Fossen v. Blue Cross and Blue Shield

Summarized by:

  • Court: 9th Circuit Court of Appeals Archives
  • Area(s) of Law: Insurance Law
  • Date Filed: 10-18-2011
  • Case #: 10-36001
  • Judge(s)/Court Below: Circuit Judge Milan D. Smith Jr. for the Court, Circuit Judge Schroeder, District Court Judge Ruggero J. Aldisert United States District Court for the Southern District of California, sitting by designation
  • Full Text Opinion

ERISA preempts state HIPPA laws for the purpose of subject matter jurisdiction and state law causes of action on the merits. Federal ERISA does not preempt state law claims for relief under separate state unfair insurance practice laws that prohibits charging different policy premiums to similarly situated individuals.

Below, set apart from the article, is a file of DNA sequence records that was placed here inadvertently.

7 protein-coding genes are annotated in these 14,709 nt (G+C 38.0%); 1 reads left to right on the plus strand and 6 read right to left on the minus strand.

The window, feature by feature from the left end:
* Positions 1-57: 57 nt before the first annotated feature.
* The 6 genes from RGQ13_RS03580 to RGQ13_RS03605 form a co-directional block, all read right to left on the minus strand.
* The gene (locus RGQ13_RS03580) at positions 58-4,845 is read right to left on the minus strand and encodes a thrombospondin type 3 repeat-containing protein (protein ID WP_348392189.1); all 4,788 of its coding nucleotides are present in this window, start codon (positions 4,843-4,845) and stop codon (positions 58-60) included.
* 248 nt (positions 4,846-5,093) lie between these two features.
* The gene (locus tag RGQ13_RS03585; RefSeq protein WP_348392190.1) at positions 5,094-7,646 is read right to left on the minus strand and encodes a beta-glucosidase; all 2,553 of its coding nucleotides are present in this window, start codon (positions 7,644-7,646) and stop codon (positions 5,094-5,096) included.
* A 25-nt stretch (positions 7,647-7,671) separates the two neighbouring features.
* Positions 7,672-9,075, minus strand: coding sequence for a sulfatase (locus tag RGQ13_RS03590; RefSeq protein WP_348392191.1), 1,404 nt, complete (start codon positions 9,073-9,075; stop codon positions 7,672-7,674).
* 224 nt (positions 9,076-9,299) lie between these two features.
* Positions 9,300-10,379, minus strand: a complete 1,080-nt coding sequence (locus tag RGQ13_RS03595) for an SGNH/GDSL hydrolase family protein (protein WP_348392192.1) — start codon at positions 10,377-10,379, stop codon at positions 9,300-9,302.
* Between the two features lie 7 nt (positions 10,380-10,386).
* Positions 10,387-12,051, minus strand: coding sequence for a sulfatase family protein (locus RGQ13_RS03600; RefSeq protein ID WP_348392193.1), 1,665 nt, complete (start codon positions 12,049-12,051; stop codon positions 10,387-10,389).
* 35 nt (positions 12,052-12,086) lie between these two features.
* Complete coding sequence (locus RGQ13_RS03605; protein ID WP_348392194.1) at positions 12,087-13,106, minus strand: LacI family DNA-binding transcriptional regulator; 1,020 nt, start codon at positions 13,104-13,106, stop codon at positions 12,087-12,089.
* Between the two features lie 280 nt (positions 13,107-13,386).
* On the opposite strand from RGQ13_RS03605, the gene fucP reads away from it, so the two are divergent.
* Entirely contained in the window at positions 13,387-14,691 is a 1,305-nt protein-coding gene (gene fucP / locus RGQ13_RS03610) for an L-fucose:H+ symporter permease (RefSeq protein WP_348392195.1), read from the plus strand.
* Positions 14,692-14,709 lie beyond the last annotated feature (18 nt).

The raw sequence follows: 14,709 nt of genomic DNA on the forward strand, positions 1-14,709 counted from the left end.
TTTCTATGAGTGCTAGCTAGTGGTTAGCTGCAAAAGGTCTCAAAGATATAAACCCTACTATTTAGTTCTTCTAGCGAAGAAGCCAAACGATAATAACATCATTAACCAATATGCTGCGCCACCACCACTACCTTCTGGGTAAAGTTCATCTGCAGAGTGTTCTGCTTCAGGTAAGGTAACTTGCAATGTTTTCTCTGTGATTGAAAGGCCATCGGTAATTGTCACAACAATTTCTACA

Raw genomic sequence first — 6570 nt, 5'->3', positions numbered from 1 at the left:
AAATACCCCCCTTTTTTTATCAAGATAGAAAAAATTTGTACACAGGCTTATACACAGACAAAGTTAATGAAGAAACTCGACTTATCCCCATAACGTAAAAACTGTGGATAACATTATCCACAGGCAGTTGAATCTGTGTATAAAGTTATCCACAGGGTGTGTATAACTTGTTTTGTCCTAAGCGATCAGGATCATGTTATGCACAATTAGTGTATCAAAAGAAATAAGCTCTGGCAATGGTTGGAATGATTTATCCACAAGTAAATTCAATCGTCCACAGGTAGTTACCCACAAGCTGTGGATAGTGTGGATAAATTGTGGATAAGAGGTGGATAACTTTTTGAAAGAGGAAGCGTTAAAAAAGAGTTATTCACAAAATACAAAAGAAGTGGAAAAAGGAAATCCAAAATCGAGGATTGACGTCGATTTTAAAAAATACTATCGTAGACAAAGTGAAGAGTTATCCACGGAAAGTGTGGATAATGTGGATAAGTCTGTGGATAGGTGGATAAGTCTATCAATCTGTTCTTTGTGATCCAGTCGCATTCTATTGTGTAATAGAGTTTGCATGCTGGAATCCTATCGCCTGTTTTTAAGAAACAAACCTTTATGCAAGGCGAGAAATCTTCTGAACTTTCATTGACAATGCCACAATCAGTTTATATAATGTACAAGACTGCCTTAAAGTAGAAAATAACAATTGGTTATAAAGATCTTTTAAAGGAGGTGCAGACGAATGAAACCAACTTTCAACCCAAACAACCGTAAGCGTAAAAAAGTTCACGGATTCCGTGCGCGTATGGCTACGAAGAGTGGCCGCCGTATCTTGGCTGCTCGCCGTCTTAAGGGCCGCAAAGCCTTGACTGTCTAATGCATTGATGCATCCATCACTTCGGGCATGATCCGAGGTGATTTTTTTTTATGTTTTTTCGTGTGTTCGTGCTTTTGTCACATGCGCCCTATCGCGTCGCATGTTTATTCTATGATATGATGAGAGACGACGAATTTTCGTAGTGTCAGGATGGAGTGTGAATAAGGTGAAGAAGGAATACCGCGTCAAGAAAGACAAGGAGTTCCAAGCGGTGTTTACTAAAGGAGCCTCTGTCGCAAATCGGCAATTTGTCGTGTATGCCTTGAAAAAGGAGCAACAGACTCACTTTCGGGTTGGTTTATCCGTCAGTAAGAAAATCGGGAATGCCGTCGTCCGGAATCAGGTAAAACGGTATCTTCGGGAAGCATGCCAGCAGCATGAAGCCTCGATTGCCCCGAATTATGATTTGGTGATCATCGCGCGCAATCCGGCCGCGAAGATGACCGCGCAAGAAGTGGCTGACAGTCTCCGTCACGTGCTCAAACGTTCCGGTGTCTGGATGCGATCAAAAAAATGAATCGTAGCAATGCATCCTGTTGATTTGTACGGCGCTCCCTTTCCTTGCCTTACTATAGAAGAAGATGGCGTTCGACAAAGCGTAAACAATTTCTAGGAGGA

In 2004, the Fossens obtained health insurance from Blue Cross and Blue Shield (BCBS) for their employees. Subsequently, BCBS increased the Fossens’ premiums by 20%. BCBS imposed different increases and decreases on other plan members. The Fossens complained to the Montana Insurance Commissioner, BCBS then set the Fossens’ premium increase at 4%. In 2008, BCBS increased the Fossens’ premiums by 40%. The Fossens filed suit under state law HIPPA claims. BCBS removed to federal court, which denied the Fossens’ motion to remand, and affirmed BCBS’s motion for summary judgment as a matter of law. The Fossens appealed. The Ninth Circuit held that a state law cause of action under ERISA is preempted if the plaintiff could have brought the claim under ERISA and when there is no other legal duty implicated by defendant’s actions. The Court also held that ERISA contains a HIPPA specific preemption clause that does not supersede any requirement relating solely to health insurance. The Court held that the Fossens’ state law HIPPA suit was within the scope of ERISA, and therefore the district court properly denied the Fossens’ motion to remand. The Court further found that the Fossens’ unfair insurance practice claims were not preempted because the state law was independent of ERISA. The Court found that ERISA did not provide the same right as the state unfair insurance practices law. The Court remanded to the district court to hear the state unfair insurance claim. AFFIRMED in part, REVERSED in part, and REMANDED.

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